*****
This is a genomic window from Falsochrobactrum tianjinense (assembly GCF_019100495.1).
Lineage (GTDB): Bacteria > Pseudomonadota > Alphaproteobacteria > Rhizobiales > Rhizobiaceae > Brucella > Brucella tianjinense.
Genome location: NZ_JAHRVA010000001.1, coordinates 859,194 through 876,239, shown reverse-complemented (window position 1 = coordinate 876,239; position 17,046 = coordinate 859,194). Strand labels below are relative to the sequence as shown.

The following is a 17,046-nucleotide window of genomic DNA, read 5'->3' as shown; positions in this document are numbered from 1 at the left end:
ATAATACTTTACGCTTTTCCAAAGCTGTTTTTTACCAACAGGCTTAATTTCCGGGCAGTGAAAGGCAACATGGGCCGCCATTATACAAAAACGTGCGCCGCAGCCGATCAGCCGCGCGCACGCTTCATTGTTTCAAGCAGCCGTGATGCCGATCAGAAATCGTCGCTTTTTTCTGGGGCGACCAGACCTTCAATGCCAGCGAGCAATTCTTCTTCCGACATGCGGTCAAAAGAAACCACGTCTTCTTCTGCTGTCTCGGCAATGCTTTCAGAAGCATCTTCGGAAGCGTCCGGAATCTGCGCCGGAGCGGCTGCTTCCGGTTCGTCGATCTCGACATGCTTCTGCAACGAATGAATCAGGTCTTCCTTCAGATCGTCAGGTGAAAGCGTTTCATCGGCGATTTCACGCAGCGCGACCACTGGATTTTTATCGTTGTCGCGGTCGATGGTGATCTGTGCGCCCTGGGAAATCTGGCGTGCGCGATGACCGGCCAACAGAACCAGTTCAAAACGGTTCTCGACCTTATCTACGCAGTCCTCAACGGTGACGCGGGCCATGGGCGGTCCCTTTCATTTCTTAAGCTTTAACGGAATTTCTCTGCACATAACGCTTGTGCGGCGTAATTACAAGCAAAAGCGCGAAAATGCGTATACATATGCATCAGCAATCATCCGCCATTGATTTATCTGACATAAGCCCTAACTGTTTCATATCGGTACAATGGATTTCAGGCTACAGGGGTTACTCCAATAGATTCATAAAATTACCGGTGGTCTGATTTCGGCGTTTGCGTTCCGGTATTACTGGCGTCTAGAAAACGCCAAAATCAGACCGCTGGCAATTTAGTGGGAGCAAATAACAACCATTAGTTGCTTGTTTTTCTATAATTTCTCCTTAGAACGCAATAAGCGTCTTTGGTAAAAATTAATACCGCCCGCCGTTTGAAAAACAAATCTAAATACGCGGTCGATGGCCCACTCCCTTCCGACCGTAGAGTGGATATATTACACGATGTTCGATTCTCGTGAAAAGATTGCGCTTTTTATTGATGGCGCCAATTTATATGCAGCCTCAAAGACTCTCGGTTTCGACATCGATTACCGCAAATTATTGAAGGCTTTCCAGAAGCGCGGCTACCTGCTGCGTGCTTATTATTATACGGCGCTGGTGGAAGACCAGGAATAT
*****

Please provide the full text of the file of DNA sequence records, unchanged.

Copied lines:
This is a genomic window from Falsochrobactrum tianjinense (assembly GCF_019100495.1).
Lineage (GTDB): Bacteria > Pseudomonadota > Alphaproteobacteria > Rhizobiales > Rhizobiaceae > Brucella > Brucella tianjinense.
Genome location: NZ_JAHRVA010000001.1, coordinates 859,194 through 876,239, shown reverse-complemented (window position 1 = coordinate 876,239; position 17,046 = coordinate 859,194). Strand labels below are relative to the sequence as shown.

The following is a 17,046-nucleotide window of genomic DNA, read 5'->3' as shown; positions in this document are numbered from 1 at the left end:
ATAATACTTTACGCTTTTCCAAAGCTGTTTTTTACCAACAGGCTTAATTTCCGGGCAGTGAAAGGCAACATGGGCCGCCATTATACAAAAACGTGCGCCGCAGCCGATCAGCCGCGCGCACGCTTCATTGTTTCAAGCAGCCGTGATGCCGATCAGAAATCGTCGCTTTTTTCTGGGGCGACCAGACCTTCAATGCCAGCGAGCAATTCTTCTTCCGACATGCGGTCAAAAGAAACCACGTCTTCTTCTGCTGTCTCGGCAATGCTTTCAGAAGCATCTTCGGAAGCGTCCGGAATCTGCGCCGGAGCGGCTGCTTCCGGTTCGTCGATCTCGACATGCTTCTGCAACGAATGAATCAGGTCTTCCTTCAGATCGTCAGGTGAAAGCGTTTCATCGGCGATTTCACGCAGCGCGACCACTGGATTTTTATCGTTGTCGCGGTCGATGGTGATCTGTGCGCCCTGGGAAATCTGGCGTGCGCGATGACCGGCCAACAGAACCAGTTCAAAACGGTTCTCGACCTTATCTACGCAGTCCTCAACGGTGACGCGGGCCATGGGCGGTCCCTTTCATTTCTTAAGCTTTAACGGAATTTCTCTGCACATAACGCTTGTGCGGCGTAATTACAAGCAAAAGCGCGAAAATGCGTATACATATGCATCAGCAATCATCCGCCATTGATTTATCTGACATAAGCCCTAACTGTTTCATATCGGTACAATGGATTTCAGGCTACAGGGGTTACTCCAATAGATTCATAAAATTACCGGTGGTCTGATTTCGGCGTTTGCGTTCCGGTATTACTGGCGTCTAGAAAACGCCAAAATCAGACCGCTGGCAATTTAGTGGGAGCAAATAACAACCATTAGTTGCTTGTTTTTCTATAATTTCTCCTTAGAACGCAATAAGCGTCTTTGGTAAAAATTAATACCGCCCGCCGTTTGAAAAACAAATCTAAATACGCGGTCGATGGCCCACTCCCTTCCGACCGTAGAGTGGATATATTACACGATGTTCGATTCTCGTGAAAAGATTGCGCTTTTTATTGATGGCGCCAATTTATATGCAGCCTCAAAGACTCTCGGTTTCGACATCGATTACCGCAAATTATTGAAGGCTTTCCAGAAGCGCGGCTACCTGCTGCGTGCTTATTATTATACGGCGCTGGTGGAAGACCAGGAATAT